The German government has put the brakes on the combustion engine ban for cars, and now possibly also on renovation requirements for buildings. Are you afraid that there will be conflict again?
As far as cars are concerned: we will do the work we promised the Germans. In Full awareness and with great accuracy. But I still see that the European car industry is going in a certain direction, which is mainly electrification and maybe also the use of hydrogen. If you see that cheap EVs of high quality are being produced in China, then we have no time to lose here.
Our proposal on the Buildings Directive is intended to support the Member States, as the relevant climate protection targets are already laid down in the Effort Sharing Regulation. If the proposal is not understood as such, it will have to be explained or amended. Regarding Germany, it doesn’t come down to the goals, but rather to the fact that there are already efforts at the national level that don’t always go exactly in the same direction. There is a need for coordination here.
Climate targets for 2040 still within this mandate
Berlin had retroactively questioned the trilateral agreement on the car fleet limits, and now Paris is criticizing the outcome of the negotiations on the Renewable Energies Directive. Has the Commission set a precedent with its concession to Germany?
That’s how Europe works: through negotiations. The only difference is that the Germans did it after the vote. This has been done by a country otherwise highly regarded for its compliance with the rules, of all things. That’s what triggered this rather negative dynamic.
Do you think that a second Green Deal will be necessary after 2024? There is already talk about climate targets for 2040.
We will definitely make a proposal before the end of the term on what we think is necessary for 2040. Firstly, because we have an obligation to do this. Secondly, because I believe that the Green Deal, the climate crisis and the threat of ecocide must be the subject of a Europe-wide election campaign. Because these crises cannot be solved within five years of a Green Deal. And I want everyone to show their colors. We had an agreement with the EPP on the Green Deal right at the beginning of the term. Now, as the elections approach, they are making alliances with the extreme right in southern and northern Europe.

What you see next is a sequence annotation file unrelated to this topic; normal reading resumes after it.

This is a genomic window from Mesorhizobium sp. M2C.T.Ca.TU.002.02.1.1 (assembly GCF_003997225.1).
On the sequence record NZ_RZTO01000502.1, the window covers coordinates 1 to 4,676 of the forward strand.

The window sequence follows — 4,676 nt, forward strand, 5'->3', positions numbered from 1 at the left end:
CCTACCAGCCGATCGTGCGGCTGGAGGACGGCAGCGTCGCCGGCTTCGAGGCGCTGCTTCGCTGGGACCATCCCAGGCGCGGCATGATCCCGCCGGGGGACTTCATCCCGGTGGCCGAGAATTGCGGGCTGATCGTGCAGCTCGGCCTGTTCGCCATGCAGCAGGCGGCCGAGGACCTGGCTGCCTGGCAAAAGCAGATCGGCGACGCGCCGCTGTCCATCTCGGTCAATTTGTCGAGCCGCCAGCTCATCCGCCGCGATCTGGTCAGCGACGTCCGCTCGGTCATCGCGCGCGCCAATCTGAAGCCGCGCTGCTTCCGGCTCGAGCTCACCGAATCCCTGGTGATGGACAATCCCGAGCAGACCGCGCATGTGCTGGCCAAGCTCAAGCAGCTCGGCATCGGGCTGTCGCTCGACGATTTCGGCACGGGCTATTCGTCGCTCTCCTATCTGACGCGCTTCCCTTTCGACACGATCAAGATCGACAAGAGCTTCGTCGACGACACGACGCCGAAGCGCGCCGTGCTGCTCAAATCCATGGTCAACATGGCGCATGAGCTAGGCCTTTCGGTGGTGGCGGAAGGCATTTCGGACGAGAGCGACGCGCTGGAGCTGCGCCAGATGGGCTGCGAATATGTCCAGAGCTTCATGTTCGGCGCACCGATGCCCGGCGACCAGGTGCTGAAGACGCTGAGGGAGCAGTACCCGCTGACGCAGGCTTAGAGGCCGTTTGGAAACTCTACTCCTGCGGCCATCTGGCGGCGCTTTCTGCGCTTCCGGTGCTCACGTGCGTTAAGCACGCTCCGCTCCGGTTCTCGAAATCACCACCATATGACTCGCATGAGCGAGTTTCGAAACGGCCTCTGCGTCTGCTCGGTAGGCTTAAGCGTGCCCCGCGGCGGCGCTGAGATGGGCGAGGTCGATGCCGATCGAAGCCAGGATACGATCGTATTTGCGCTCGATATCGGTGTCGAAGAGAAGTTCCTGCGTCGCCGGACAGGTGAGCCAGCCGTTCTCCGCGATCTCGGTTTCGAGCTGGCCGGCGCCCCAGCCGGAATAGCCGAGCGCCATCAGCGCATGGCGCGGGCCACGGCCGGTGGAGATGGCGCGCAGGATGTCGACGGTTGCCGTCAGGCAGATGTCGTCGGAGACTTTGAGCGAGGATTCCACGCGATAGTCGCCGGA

‘I will remain committed’
When you look at the future yourself: Will you seek a third term as Commissioner?
There are some who say that I will return to my home country to do politics in the Netherlands. There are some who say that I will stay at the European level. I honestly don’t know today. I only know: I will remain committed. I want to be among those who prepare the program for the elections. At least I want to share my ideas on it. And then we will see. Two terms are already a long time. And two terms as first Vice-President of the European Commission with many heavy tasks, that is already a lot.
Emmanuel Macron recently called for a regulatory pause of the Commission.
I agree with the President of the Republic when he says: “This next Commission will have to implement these plans.” And it will have a heavy burden to carry in doing so. But we have to be careful: We are in a phase where Europe is much more political than it was five years ago. So I say to all those who aspire to lead the European Commission: They should face the voters. A political project must be presented to the European voters. What voters will go to the European elections if they are told that we are just bureaucrats from Brussels? I myself was elected by Dutch citizens seven times, six times to the Dutch Parliament, once to the European Parliament. I am a politician, not a bureaucrat.